It’s interesting to see the balance of the light, the pendulum swing back and forth because it feels like the darkness is on the microphone right now.

RB: It’s a crazy time in our country right now with politics. But at the same time, just like when we were doing our Greenhouse Initiative, we saw all those student groups that are out there in universities and in America right now and they’re more educated and knowledgeable and wise about social entrepreneurship, sustainability, conscious living than even we were ten, fifteen years ago. So that’s actually happening quite fast. When we were in college, there wasn’t a sustainability club. There might have been a gardening or a farming club, but now people are getting a four-year university education on social entrepreneurship or sustainable business practices.

What do you think are some of the most important skills people should have to help thrive on this beautiful planet?

RB: I think the simple concept that we learn first from our parents is just leave something better than how we found it. If you think about the way that you consume a product, the way you consume food, the way you emit waste… If you can, as a person, take care of yourself and make sure your environment is better off then the world is going to be better off. It starts with you, be the change. And another big part is voting with your dollars and understanding that as consumers we have serious purchasing power with where we spend our money. So if you don’t want to support things that cause heart disease and obesity, don’t go put your money into McDonald’s. Just don’t, just say you know what I’m going to turn away from that and all of a sudden, McDonald’s is going to have to start serving healthier foods, or they’re going to go out of business. We have all this power, we just need to realize it.

Your business is global, so how do you define community?

RB: I don’t really define community geographical really, it could be a group. It could be a community of business leaders across an entire industry, which has nothing to do with geography. It could also be your community around where you live. It really depends on how you’re defining community but basically what it means is a group of people that are coming together. You become a community when you start sharing and communicating. When you’re sharing and communicating then you can share best practices, you can talk about how whether people are in the struggle together with you and sort of the 1+1 = 3 idea that if we work together there’s nothing we can’t achieve.

Well, you have an amazing community of young entrepreneurs who are interested in a conscious endeavor.

RB: One of the things that certainly drew me to this organic, natural foods industry, if you will, is that you have all these pioneers who had their hearts in the right place and a lot of them started out driving pickup trucks with grain in their backseat and then they created this amazing wave of both civil rights and female rights and you know all kinds of empowerment, truthfully, over the 60s, 70s, and 80s. And then the second generation — which is really our generation in the natural foods world — was made up of all these social entrepreneurs who said, wow, our predecessors created this amazing industry and now I can walk right into it with my awesome idea. It was a real privilege that was already here for us in some ways and we could pick up the torch and carry it a little bit further. And now there’s another generation of social entrepreneurs who are coming up.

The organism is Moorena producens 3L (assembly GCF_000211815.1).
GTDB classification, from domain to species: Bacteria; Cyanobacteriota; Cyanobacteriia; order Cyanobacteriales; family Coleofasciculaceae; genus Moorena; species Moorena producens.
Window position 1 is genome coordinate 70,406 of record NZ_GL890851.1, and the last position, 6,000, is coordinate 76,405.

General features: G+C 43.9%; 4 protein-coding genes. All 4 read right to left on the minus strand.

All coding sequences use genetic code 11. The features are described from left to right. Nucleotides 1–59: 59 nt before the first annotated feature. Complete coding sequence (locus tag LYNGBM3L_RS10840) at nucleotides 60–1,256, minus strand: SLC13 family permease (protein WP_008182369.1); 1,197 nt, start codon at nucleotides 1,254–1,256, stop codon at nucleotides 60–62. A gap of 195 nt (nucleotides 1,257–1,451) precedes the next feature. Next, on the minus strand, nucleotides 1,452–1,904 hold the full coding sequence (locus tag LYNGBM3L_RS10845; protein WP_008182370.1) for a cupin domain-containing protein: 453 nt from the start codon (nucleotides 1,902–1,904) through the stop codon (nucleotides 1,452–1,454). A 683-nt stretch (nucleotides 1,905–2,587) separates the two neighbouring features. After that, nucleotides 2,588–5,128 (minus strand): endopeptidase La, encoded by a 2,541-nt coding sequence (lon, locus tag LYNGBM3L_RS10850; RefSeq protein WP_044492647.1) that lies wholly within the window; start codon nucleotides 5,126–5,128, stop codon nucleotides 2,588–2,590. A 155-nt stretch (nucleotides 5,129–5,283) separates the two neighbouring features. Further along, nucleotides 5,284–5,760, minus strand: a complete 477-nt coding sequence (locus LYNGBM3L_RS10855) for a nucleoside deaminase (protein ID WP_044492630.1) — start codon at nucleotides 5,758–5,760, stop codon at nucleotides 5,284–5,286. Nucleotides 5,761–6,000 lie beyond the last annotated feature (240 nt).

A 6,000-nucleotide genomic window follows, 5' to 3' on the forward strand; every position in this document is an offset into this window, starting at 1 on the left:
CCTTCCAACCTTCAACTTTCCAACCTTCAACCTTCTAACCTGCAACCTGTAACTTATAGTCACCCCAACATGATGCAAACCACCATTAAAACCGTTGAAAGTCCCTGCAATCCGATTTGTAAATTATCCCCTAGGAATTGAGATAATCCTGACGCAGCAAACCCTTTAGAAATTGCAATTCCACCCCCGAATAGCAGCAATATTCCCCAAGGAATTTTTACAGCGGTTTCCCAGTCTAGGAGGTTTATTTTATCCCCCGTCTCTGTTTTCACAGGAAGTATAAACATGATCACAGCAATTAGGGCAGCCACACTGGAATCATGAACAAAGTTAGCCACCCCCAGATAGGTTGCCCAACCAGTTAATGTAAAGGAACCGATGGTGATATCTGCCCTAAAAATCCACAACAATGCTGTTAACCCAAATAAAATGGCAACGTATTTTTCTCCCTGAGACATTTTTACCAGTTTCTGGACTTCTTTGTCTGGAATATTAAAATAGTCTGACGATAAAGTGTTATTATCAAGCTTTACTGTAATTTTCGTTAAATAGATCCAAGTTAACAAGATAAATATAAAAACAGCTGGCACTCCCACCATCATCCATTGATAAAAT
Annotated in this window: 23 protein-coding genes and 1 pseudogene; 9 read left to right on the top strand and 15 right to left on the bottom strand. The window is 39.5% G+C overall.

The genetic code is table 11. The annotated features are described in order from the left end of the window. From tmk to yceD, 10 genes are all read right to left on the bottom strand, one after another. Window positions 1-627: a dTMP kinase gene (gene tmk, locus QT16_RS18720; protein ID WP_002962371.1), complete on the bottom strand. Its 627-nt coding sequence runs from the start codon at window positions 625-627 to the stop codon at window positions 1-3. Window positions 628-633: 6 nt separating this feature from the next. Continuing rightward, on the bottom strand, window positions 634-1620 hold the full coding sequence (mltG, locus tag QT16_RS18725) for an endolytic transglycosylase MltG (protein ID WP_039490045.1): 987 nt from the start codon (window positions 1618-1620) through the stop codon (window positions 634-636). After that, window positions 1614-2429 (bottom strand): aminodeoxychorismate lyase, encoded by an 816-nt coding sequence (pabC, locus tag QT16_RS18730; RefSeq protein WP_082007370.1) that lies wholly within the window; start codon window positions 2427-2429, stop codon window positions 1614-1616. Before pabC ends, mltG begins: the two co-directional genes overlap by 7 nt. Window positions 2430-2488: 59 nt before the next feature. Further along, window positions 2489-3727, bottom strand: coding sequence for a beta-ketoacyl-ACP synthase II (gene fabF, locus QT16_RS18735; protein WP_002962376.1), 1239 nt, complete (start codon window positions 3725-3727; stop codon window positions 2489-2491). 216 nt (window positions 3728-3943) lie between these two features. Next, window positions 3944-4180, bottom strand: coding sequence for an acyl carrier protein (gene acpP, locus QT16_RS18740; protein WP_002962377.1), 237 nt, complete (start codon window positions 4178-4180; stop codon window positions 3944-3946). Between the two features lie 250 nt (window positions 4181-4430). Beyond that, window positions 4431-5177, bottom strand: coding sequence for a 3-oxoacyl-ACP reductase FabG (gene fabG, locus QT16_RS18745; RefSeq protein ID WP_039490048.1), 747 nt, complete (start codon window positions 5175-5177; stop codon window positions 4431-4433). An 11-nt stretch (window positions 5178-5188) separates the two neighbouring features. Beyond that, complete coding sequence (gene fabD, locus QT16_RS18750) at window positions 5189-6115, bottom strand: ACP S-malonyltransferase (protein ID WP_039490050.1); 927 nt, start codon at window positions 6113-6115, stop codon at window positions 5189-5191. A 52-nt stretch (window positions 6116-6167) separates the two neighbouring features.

Who are you inspired by?

RB: My biggest inspirations certainly go back to the guys that fought for social justice the most like Martin Luther King. I was also inspired from a business perspective by Anita Roddick at The Body Shop who went into indigenous cultures and set a precedent of were not here to extract what you have, we’re here to work together with you to build a partnership, learn from you, share best practices across communities, and then bring and celebrate what you have into the marketplace and not just take raw materials, for instance. And then some of the guys more connected with my industry are the guys who started Whole Foods and this guy named Steve Demos who brought soy to America and created Silk Soy Milk. That was brought on by his desire as a vegetarian to replace some of the protein that was in the American diet. I always thought when I was growing up if it’s not chicken or beef it’s not a meal. I almost told myself I wouldn’t get full if I didn’t eat that. And now a percentage of the population is vegetarian and vegan. Still, some people don’t realize their eating habits have actually driven us to all kinds of environmental and health problems.